• Bruce Vail

            Yeah, I get that argument, and I’d agree up to a point. But the Department of Defense contracting policy is a little different though because we went over all this in detail in the second Clinton administration. Does anybody remember Avondale Shipyards?

          • the biggest one that stands out in my mind is not aggressively getting every judge they could confirmed back when they held the Senate. (They were very, very dilatory in sending up nominees.)

            The *only* thing that gives this any cover was the schedule. With the Republicans filibustering everything, the Senate schedule was clogged.

            But yeah, appointments were a miss, sorta with out the swing.

          • Joe_JP

            Seemed like Obama had various things to do in his first term including dealing with the economy, health care and other things. And, got some stuff done there. There is just so much the Administration is going to get done.

            As the judicial nominees, I don’t know — Republicans were filibustering a bunch of nominees. The Senate wasn’t going to rush thru nominees just to get them in while they were in controlled by Democrats. If anything, leadership could have done more there to pushback.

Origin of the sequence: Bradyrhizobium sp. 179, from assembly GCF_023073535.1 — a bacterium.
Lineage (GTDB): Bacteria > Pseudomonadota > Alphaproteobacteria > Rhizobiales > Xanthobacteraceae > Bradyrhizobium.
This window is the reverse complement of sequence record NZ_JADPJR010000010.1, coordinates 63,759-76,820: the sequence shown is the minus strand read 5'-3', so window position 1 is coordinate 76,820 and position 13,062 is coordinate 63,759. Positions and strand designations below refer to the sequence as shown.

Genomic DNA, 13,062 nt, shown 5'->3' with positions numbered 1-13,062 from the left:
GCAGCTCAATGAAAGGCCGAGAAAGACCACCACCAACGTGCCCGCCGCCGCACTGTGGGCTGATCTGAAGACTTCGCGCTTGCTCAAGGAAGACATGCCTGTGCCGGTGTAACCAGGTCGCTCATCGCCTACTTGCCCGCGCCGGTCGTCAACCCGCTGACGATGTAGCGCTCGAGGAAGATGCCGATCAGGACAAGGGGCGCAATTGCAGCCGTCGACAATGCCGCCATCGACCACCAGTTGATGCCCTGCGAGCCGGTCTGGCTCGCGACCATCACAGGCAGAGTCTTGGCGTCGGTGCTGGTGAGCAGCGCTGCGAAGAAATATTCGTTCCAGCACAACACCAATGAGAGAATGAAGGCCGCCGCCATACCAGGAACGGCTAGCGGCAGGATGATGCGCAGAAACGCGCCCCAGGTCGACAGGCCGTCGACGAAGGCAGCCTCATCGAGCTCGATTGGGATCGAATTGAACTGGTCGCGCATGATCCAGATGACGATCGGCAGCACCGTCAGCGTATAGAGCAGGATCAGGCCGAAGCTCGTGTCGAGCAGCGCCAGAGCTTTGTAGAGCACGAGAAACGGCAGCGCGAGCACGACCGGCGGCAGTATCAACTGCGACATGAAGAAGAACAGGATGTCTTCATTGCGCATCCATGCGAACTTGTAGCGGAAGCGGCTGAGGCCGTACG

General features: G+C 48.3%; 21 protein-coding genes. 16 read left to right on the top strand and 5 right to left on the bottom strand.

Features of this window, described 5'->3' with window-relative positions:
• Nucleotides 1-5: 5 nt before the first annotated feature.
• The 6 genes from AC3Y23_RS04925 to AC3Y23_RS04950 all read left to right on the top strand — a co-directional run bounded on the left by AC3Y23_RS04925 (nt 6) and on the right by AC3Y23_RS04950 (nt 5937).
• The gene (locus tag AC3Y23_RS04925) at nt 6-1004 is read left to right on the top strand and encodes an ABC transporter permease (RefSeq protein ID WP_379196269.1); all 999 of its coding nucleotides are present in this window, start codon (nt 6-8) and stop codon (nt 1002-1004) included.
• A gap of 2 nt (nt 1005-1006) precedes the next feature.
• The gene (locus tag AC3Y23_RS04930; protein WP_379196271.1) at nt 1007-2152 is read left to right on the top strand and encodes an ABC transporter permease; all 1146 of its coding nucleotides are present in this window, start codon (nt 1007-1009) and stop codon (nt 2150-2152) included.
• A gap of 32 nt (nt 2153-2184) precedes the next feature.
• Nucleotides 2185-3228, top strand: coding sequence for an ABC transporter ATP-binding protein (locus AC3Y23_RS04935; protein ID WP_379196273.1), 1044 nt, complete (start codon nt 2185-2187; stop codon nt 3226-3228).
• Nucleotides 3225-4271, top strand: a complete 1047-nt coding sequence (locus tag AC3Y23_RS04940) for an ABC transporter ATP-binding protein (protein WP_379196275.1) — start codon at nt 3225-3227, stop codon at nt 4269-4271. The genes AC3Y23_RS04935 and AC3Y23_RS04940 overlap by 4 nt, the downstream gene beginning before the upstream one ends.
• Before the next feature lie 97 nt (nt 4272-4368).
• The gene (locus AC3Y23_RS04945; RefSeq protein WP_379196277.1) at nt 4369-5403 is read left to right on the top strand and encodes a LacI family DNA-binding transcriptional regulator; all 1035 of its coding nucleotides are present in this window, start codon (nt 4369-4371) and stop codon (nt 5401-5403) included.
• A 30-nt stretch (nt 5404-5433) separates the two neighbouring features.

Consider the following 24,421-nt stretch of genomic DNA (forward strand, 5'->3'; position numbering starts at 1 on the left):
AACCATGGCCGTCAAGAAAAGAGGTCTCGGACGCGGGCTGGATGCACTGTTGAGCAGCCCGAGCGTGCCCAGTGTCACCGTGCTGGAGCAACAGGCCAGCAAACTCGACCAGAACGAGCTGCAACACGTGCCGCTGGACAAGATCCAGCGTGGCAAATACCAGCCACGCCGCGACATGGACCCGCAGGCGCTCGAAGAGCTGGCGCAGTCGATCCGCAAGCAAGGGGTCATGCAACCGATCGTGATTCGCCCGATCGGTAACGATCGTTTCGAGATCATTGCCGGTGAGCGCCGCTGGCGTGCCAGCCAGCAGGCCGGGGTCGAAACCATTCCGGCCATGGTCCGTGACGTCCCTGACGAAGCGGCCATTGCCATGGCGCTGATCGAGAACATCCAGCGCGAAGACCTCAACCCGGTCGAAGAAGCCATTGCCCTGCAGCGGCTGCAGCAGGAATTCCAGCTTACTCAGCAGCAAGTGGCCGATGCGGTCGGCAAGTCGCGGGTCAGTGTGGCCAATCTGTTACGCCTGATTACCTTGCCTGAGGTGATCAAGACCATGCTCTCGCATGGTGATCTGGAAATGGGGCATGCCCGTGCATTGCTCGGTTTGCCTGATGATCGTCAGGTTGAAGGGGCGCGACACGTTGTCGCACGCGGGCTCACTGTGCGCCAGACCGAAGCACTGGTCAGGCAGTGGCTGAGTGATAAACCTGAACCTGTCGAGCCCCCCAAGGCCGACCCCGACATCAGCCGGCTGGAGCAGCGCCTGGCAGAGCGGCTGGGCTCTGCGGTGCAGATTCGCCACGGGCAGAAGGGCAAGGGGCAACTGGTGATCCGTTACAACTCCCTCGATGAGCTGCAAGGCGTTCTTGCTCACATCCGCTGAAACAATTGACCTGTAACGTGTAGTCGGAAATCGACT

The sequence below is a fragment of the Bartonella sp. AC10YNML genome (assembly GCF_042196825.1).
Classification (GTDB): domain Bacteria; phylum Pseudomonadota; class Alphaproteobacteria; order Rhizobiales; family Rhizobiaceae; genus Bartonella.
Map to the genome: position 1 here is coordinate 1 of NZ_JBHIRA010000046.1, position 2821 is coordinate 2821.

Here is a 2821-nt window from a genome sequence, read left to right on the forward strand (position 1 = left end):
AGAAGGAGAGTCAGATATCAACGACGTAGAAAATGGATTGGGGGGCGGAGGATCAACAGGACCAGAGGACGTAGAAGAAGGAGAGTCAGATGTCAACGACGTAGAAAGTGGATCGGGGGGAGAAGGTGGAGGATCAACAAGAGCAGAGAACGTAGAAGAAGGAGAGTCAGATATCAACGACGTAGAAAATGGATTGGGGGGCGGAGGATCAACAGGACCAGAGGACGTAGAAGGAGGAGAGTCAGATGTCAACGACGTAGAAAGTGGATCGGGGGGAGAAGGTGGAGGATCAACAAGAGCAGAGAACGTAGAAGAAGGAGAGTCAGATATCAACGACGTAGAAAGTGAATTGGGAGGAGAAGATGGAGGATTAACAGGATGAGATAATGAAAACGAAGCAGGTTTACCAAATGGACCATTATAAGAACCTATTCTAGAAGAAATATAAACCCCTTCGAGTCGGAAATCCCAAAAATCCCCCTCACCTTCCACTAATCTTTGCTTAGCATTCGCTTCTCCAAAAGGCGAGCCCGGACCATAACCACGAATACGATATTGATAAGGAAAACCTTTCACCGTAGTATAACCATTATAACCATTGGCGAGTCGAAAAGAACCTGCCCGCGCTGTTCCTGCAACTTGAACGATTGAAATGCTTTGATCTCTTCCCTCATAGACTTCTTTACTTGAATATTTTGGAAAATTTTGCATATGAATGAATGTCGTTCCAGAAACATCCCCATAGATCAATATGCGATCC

Could the Administration, while everything else was going on, push for more judicial nominees? Maybe. But, as long as the filibuster was in place and Senate Dems played nice with Republicans, especially with everything else going on, don’t know how many more would have gotten thru.

            Anyway, Obama wasn’t some game changer who would go full bore here. Knew that in 2008. But, he did a lot of things in the first term (besides needing to get settled in, which takes time) and now with Congress out of the Democrats’ hands, is focusing more on regulations and carrying things out. Seems the logical approach.

            • Fake Irishman

              Also, this point is moot starting in the middle of 2011 (you know, when the administration couldn’t effectively push legislation and otherwise didn’t have it’s time taken up by pushing two SC nominees through the process. By 2013, the admin was sending up nominees in batches and really set up the final DC Circuit showdown nicely in 2013. After the Dems nuked the filibuster in November, they rolled the judges through and a very quick clip until they lost the majority: 12 circuit judges and 76 district judges in 2014 (it actually cut the number of openings by nearly 2/3s).

  • efc

    Great way to end an informative post. That’s the argument I hear all the time. That the GOP and the Dems are exactly the same specifically when it comes to drafting and enforcing labor regulations.